The boundaries of freedom
The boundaries of freedom
In this text, we will present two projects we immersed into the logic of the street with a view to explore the memory of communism, our recent past, mechanisms of surveillance and control, the concept of revolution and the boundaries of freedom.
We have always had an interest in the different ways in which the boundaries between art and life can become fluid and permeable, and in the ways to make art as a day-to-day practice. A practice of assumed invisibility, where art is a modest, banal and useful part of day-to-day life. We are interested in being artists in a way which intersperses our gestures with the iridescent nuances of each context, a back-and-forth between art (both as a profession and a state of mind) and day-to-day life. Melting to near invisibility in the tidal flow of the city, or using performative strategies to question the regular and official perceptions of reality.
In the two performances we wish to discuss here, we looked at art as a tactical space, in which critical ideas and attitudes regarding the status quo can be developed and put in practice relatively safely. Safety that is rather illusory, temporary or even abolished in a state of emergency, which is the typical state of capitalism.
December 2014, Timi?oara: We have won!
April 2008, Bucharest: NATO Meeting. D’apres Ion Grigorescu.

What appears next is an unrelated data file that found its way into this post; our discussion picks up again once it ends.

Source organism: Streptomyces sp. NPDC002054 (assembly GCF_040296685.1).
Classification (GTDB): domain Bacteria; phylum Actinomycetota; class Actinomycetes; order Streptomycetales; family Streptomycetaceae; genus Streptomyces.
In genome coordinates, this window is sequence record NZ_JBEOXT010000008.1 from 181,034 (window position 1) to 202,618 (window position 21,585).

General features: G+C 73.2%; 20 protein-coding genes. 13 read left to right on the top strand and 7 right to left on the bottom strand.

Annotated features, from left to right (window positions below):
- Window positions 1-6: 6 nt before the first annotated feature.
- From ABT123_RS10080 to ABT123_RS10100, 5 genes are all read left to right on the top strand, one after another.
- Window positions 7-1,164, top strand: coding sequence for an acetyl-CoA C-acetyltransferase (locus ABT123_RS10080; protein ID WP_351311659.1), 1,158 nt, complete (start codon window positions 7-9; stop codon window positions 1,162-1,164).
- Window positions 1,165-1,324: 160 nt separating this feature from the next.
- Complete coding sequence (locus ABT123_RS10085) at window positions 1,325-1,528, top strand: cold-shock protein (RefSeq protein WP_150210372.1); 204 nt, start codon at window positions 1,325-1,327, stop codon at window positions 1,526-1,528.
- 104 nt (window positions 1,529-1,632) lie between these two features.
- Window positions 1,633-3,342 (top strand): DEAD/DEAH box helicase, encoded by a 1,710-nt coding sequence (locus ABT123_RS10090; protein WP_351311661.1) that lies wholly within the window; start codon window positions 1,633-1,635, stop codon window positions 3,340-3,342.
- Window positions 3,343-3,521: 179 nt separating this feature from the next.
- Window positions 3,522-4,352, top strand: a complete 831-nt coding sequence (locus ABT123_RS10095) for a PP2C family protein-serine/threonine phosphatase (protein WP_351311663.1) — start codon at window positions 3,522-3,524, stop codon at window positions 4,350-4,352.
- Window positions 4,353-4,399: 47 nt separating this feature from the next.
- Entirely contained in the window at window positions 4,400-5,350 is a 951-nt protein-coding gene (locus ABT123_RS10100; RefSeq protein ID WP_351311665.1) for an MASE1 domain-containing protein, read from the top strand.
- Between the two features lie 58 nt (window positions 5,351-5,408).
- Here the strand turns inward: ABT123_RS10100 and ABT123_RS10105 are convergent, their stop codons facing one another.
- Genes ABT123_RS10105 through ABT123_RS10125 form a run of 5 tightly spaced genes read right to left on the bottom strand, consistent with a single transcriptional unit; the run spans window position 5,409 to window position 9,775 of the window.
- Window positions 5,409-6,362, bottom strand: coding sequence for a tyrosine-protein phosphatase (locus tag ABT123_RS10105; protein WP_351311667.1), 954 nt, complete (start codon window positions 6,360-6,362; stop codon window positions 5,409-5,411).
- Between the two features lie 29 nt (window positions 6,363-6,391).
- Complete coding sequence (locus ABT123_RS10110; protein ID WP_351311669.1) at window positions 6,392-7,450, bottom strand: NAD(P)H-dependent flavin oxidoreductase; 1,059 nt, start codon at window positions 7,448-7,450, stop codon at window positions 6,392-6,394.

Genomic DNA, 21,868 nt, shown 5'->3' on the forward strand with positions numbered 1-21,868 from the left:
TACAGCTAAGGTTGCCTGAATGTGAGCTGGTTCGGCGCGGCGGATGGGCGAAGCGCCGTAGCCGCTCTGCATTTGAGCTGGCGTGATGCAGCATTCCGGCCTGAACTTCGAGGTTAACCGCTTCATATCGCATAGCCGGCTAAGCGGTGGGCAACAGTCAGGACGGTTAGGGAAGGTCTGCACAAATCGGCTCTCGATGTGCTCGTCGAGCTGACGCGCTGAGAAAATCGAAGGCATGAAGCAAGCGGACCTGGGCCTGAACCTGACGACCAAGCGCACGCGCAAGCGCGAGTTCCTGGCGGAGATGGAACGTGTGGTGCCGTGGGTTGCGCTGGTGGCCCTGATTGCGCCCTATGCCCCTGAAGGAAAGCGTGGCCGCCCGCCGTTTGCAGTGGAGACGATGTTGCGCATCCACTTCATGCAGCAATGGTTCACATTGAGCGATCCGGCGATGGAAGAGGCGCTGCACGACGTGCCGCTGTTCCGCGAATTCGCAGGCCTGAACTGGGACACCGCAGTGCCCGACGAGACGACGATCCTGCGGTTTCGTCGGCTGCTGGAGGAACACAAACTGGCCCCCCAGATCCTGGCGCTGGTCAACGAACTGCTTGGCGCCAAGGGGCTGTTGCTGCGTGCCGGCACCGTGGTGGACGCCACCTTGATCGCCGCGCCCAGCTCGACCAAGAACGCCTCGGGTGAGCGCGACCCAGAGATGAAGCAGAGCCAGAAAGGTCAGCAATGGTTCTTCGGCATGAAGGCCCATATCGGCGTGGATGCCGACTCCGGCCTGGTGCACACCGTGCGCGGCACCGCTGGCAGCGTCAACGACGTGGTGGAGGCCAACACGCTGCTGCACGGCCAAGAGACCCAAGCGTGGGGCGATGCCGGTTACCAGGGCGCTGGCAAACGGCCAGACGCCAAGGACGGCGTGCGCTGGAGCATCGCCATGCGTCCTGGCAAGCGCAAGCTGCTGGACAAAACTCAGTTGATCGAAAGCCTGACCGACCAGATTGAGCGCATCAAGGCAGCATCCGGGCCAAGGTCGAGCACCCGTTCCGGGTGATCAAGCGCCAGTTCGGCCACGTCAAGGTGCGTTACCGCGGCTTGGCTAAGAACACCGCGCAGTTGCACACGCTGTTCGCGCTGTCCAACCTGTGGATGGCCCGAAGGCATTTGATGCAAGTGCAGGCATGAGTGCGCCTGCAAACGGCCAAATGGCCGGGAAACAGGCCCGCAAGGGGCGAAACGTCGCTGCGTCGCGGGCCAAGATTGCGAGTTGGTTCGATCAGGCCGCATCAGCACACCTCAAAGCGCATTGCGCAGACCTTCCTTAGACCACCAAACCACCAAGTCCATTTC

In April 2008, while the NATO summit was taking place, a self-organized group rented a large industrial hall in a former factory of Bucharest and used it as a venue for dialogue, film screenings, workshop and, in the opinion of some of the participants, as a possible starting point for a peaceful silent march – in circumstances where any public manifestation, no matter how peaceful, was utterly forbidden in the city during the summit. The context in which these events were planned was a state of emergency, which started a few weeks before the summit. This state was born out of the media campaign which advised against the “dangerous anarchists” who were coming to destroy the city and the image of our country, as well as out of the harassment directed not only at the persons involved in the events, but also their families and friends: phones were tapped and internet activity was monitored by means of a law issued especially for this occasion etc. On the first day of the summit and of the anti-summit activities, special troops invaded the rented space, aggressed some of the participants and picked up everybody present in the rented hall. Later, the police had to release the detainees, due to pressures from human rights organizations and people picketing the police stations – but surveillance and threats from the police continued the duration of the summit, and after. Our contribution to anti-NATO manifestations was canvas bags and t-shirts with short messages reflecting the intrinsic connection between militarization and war, on one hand, and profit and capital, on the other. We prepared these to wear in the street during the summit days. The repression of a very peaceful protest, held so closely within the „cultural” boundaries of the group who organized the anti-NATO space motivated us even more to go for a walk around Bucharest, suddenly transformed into a dangerous and closely-supervised city, where control sheds it’s latent, hidden coat and reveals itself at its highest amplitude. While we walked around sunny Bucharest wearing our clothes inscribed with anti-NATO messages we did window-shopping, we took touristy shots, we tested the limits of democracy.